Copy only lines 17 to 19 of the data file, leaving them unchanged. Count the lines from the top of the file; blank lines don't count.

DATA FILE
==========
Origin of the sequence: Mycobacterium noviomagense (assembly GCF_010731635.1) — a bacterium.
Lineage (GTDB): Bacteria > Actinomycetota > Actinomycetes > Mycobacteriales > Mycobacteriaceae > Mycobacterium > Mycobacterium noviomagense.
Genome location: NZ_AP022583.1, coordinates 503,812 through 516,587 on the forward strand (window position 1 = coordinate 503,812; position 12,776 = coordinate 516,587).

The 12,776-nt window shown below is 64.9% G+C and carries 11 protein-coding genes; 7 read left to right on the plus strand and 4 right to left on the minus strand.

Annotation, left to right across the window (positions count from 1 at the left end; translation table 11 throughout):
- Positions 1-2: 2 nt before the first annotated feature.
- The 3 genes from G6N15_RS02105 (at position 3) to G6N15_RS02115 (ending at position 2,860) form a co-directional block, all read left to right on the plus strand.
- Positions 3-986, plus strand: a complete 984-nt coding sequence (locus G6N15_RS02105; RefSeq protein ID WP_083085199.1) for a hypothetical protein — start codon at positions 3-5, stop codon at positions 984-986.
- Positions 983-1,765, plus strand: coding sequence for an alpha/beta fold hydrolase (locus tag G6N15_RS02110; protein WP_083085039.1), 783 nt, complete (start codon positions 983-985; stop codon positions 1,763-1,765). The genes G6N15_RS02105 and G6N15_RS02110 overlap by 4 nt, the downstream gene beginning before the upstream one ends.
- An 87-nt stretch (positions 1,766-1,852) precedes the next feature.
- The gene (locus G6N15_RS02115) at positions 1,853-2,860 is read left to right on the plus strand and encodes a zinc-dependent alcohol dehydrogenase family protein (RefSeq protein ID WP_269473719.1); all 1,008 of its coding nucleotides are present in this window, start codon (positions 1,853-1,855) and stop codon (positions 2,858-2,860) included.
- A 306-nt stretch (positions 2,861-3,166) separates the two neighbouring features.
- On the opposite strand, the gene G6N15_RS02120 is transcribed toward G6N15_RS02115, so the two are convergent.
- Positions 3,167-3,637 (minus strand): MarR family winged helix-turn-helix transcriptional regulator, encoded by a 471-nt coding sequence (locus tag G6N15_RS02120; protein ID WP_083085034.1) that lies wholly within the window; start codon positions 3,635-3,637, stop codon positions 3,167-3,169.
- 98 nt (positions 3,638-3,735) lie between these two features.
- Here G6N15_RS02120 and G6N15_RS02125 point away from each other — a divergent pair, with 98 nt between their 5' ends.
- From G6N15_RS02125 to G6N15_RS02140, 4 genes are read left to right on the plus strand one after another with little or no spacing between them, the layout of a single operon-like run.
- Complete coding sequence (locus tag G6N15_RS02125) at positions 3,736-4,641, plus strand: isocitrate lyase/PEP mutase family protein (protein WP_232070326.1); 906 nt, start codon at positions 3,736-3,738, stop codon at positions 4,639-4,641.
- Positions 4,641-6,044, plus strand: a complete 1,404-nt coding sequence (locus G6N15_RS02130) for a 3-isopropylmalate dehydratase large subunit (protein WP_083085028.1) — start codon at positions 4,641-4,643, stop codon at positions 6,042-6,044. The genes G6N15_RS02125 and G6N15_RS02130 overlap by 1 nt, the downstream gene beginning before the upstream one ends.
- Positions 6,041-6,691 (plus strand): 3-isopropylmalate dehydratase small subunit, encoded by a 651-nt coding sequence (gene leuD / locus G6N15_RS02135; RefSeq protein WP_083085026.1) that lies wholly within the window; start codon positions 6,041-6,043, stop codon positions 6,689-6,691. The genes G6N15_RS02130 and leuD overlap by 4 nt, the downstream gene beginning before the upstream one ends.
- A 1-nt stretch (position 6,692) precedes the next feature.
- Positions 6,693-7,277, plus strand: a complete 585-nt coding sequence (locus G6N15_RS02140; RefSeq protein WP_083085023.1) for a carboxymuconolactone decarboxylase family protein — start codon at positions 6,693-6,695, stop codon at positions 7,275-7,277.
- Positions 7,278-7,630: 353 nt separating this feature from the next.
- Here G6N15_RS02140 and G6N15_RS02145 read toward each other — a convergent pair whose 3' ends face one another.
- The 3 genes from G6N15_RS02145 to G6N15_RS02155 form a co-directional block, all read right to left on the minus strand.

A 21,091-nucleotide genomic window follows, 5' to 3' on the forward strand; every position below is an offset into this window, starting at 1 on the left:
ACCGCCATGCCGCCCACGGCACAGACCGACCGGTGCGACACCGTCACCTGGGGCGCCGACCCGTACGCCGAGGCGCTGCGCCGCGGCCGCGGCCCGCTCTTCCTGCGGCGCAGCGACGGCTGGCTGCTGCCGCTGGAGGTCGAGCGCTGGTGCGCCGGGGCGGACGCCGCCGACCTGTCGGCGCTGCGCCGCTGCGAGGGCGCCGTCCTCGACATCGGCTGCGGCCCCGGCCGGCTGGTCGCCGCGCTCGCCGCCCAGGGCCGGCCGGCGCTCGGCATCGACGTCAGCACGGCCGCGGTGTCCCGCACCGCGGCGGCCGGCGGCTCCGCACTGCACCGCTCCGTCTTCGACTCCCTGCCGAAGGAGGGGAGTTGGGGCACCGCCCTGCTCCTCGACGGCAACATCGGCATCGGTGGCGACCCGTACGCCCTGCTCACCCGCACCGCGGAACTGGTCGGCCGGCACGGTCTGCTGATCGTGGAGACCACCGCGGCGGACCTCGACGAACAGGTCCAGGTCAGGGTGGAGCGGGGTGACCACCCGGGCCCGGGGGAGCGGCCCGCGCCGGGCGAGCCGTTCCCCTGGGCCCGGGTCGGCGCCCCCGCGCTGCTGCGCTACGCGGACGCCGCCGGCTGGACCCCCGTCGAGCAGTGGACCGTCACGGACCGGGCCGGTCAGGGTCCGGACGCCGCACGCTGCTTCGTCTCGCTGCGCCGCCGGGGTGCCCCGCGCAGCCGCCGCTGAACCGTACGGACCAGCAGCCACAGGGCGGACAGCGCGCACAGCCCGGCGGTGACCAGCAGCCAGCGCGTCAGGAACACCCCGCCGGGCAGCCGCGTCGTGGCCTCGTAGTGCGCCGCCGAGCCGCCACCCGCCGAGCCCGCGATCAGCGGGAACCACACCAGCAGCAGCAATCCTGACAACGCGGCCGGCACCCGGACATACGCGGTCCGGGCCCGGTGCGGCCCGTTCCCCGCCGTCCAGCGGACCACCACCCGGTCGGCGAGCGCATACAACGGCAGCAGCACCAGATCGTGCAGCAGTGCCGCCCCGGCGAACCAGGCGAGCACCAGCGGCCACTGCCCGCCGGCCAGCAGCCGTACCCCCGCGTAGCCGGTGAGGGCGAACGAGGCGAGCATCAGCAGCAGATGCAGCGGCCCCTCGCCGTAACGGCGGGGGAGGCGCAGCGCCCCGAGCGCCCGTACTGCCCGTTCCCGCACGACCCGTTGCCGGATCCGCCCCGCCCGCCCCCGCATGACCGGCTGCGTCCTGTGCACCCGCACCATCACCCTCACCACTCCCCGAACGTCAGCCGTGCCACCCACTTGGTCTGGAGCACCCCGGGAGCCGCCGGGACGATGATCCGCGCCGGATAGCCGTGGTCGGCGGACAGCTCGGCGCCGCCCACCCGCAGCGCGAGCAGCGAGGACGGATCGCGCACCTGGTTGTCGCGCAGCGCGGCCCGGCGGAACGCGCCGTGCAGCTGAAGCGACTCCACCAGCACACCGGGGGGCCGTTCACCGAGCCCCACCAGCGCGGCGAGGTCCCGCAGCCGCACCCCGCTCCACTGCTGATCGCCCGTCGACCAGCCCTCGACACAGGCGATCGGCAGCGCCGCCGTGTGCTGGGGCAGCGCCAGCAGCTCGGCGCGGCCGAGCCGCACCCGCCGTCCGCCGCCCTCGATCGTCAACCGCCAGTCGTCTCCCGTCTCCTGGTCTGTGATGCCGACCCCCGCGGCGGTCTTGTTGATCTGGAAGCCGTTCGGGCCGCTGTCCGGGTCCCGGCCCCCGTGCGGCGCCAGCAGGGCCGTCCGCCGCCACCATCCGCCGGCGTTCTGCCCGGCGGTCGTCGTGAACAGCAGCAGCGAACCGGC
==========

- From G6N15_RS02125 to G6N15_RS02140, 4 genes are read left to right on the plus strand one after another with little or no spacing between them, the layout of a single operon-like run.
- Complete coding sequence (locus tag G6N15_RS02125) at positions 3,736-4,641, plus strand: isocitrate lyase/PEP mutase family protein (protein WP_232070326.1); 906 nt, start codon at positions 3,736-3,738, stop codon at positions 4,639-4,641.
- Positions 4,641-6,044, plus strand: a complete 1,404-nt coding sequence (locus G6N15_RS02130) for a 3-isopropylmalate dehydratase large subunit (protein WP_083085028.1) — start codon at positions 4,641-4,643, stop codon at positions 6,042-6,044. The genes G6N15_RS02125 and G6N15_RS02130 overlap by 1 nt, the downstream gene beginning before the upstream one ends.